Monday, June 21, 2010
Recent arbitration decision may jeopardize attorney-client privilege
A recent Florida arbitration decision grants condominium owners the right to inspect an attorney’s legal opinion when the decision to seek that legal advice was made at an open board meeting. The arbitrator took the position that since the decision to seek a legal opinion on whether or not adopting a proposed budget required unit owner approval pursuant to the association’s Bylaws was discussed at length in a public forum, there was no expectation that the opinion ultimately rendered would not similarly be open to inspection.
There is a delicate balance between protecting the members’ right to know everything that goes into operating and administering their community while also protecting the association’s ability to pursue its legal rights on behalf of the membership.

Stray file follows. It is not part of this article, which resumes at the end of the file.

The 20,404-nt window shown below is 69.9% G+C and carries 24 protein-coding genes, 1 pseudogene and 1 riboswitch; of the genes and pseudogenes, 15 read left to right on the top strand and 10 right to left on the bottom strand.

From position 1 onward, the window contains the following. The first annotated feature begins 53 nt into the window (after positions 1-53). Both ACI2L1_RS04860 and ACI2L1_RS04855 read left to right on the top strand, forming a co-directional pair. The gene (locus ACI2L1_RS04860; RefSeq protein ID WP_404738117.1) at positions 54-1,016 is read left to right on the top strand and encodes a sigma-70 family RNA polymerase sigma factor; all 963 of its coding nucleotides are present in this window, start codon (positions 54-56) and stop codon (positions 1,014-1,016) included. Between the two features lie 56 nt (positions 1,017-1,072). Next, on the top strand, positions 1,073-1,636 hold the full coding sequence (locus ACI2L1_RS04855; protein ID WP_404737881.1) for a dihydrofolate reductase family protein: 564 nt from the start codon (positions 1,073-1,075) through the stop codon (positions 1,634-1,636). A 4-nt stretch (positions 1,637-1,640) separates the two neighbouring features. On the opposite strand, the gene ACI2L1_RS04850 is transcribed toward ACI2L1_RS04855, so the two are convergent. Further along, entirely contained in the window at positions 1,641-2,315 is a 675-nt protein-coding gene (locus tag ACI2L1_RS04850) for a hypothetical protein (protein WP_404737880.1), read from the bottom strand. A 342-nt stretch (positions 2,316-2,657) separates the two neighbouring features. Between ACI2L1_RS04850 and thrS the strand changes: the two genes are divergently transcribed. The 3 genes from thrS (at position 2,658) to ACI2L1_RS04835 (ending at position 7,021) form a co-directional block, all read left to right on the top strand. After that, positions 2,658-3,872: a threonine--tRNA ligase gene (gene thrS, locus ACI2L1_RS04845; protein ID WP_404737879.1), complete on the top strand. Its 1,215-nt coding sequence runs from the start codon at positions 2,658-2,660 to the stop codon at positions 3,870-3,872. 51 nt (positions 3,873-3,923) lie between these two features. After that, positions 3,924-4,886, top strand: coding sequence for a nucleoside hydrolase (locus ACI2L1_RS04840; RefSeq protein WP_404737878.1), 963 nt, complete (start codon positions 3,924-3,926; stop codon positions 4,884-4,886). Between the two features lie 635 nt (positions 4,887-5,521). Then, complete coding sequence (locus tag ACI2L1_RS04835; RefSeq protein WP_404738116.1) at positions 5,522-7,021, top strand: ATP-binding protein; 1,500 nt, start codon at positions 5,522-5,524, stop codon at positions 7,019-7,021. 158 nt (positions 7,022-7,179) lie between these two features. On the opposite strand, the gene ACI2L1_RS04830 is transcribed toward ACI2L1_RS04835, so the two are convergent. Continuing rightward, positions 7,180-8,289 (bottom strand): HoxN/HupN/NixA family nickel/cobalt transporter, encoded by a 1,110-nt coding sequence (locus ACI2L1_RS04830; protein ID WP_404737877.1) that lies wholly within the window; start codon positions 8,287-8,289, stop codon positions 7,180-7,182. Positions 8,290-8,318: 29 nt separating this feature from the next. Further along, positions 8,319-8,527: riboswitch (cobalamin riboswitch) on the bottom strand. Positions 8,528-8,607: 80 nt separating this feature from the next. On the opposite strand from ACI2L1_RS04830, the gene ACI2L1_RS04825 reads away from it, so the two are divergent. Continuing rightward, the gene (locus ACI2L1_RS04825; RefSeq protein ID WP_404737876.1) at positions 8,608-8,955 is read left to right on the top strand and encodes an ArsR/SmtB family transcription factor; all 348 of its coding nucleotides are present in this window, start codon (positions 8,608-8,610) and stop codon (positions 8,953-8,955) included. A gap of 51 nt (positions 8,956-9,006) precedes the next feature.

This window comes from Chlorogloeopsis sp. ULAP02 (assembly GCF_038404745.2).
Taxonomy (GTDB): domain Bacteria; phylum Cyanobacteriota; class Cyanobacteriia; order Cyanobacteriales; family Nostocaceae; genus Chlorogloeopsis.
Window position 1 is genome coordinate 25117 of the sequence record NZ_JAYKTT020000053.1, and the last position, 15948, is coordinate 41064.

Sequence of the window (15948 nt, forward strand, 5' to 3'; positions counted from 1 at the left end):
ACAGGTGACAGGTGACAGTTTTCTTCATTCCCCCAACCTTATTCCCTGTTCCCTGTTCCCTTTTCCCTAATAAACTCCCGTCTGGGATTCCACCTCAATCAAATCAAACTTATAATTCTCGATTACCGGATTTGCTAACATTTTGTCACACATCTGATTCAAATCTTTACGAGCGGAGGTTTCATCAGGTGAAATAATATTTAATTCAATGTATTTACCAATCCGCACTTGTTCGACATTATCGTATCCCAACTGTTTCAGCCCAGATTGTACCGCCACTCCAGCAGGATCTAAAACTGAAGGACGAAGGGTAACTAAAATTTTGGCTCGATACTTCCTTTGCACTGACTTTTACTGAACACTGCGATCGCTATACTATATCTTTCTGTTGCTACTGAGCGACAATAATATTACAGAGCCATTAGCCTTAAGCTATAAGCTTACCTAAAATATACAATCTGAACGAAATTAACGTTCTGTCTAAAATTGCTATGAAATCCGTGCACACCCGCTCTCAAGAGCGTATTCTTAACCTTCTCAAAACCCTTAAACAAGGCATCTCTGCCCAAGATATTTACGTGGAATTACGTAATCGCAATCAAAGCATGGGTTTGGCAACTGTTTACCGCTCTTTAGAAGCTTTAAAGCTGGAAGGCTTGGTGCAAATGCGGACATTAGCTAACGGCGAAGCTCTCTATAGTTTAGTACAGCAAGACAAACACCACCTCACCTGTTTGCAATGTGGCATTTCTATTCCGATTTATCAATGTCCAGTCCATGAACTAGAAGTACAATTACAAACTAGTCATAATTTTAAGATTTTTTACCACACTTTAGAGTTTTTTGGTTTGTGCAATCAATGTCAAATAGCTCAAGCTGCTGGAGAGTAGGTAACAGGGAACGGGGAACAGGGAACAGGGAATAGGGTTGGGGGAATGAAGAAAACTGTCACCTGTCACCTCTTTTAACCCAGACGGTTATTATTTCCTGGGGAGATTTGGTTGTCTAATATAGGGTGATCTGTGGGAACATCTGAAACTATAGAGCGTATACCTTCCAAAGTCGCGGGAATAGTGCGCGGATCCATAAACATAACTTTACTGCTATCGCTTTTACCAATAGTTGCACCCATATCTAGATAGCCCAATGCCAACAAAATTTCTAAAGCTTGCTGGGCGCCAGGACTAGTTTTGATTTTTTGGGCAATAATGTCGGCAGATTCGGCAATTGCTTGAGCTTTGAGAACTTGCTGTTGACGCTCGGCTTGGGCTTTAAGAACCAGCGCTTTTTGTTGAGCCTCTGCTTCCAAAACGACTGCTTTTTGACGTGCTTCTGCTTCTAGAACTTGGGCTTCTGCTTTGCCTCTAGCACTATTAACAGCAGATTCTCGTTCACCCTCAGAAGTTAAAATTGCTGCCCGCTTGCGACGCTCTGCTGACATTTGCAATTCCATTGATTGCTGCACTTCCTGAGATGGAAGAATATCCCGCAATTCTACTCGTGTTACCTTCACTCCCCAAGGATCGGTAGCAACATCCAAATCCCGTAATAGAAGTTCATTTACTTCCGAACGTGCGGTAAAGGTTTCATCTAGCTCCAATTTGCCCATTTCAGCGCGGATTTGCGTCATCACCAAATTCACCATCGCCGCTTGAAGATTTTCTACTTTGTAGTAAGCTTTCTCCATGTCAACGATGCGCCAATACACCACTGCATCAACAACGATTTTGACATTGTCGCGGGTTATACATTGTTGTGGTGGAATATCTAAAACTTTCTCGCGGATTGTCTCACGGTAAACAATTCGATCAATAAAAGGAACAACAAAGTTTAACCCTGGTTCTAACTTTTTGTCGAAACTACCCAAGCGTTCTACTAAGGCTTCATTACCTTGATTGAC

An opinion regarding how the budget should properly be adopted doesn’t bear the same need for privacy that a legal opinion regarding the best way to pursue a developer for construction defects would. Obviously, jeopardizing attorney-client privilege and disclosing potential legal strategy in the latter case would be devastating to the association’s ability to pursue that claim and would hurt the very owners seeking its disclosure.
Time will tell whether or not this arbitration decision will be overturned. In the interim, boards discussing the need for legal opinions in matters that could lead to litigation would be well advised to make the vote to request that opinion a matter of procedure without lengthy discussion and with the caveat that the association has no intention to waive privilege of the opinion being sought.